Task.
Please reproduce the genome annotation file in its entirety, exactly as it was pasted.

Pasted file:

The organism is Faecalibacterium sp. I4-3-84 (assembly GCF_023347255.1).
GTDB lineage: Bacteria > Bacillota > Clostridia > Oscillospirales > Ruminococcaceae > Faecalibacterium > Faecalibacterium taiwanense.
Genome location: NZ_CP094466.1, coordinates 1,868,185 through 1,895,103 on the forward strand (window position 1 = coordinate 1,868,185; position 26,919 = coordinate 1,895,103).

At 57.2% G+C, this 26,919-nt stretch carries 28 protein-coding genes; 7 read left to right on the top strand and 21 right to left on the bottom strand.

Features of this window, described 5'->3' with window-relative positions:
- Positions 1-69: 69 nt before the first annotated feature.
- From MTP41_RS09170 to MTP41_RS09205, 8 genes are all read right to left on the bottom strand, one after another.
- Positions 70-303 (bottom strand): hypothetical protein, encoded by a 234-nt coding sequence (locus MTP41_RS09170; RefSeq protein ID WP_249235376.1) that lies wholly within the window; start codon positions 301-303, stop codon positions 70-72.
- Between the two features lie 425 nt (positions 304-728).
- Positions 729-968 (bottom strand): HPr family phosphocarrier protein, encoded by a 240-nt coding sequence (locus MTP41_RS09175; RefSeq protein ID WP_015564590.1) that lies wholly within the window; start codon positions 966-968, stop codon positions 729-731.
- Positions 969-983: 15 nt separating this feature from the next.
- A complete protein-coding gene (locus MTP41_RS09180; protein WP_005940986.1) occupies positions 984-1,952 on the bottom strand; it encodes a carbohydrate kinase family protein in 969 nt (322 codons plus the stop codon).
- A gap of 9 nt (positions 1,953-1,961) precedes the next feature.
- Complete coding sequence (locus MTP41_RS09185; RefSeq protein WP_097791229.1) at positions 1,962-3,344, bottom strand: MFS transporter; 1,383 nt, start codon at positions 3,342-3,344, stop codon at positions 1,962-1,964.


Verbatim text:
The organism is Faecalibacterium sp. I4-3-84 (assembly GCF_023347255.1).
GTDB lineage: Bacteria > Bacillota > Clostridia > Oscillospirales > Ruminococcaceae > Faecalibacterium > Faecalibacterium taiwanense.
Genome location: NZ_CP094466.1, coordinates 1,868,185 through 1,895,103 on the forward strand (window position 1 = coordinate 1,868,185; position 26,919 = coordinate 1,895,103).

At 57.2% G+C, this 26,919-nt stretch carries 28 protein-coding genes; 7 read left to right on the top strand and 21 right to left on the bottom strand.

Features of this window, described 5'->3' with window-relative positions:
- Positions 1-69: 69 nt before the first annotated feature.
- From MTP41_RS09170 to MTP41_RS09205, 8 genes are all read right to left on the bottom strand, one after another.
- Positions 70-303 (bottom strand): hypothetical protein, encoded by a 234-nt coding sequence (locus MTP41_RS09170; RefSeq protein ID WP_249235376.1) that lies wholly within the window; start codon positions 301-303, stop codon positions 70-72.
- Between the two features lie 425 nt (positions 304-728).
- Positions 729-968 (bottom strand): HPr family phosphocarrier protein, encoded by a 240-nt coding sequence (locus MTP41_RS09175; RefSeq protein ID WP_015564590.1) that lies wholly within the window; start codon positions 966-968, stop codon positions 729-731.
- Positions 969-983: 15 nt separating this feature from the next.
- A complete protein-coding gene (locus MTP41_RS09180; protein WP_005940986.1) occupies positions 984-1,952 on the bottom strand; it encodes a carbohydrate kinase family protein in 969 nt (322 codons plus the stop codon).
- A gap of 9 nt (positions 1,953-1,961) precedes the next feature.
- Complete coding sequence (locus MTP41_RS09185; RefSeq protein WP_097791229.1) at positions 1,962-3,344, bottom strand: MFS transporter; 1,383 nt, start codon at positions 3,342-3,344, stop codon at positions 1,962-1,964.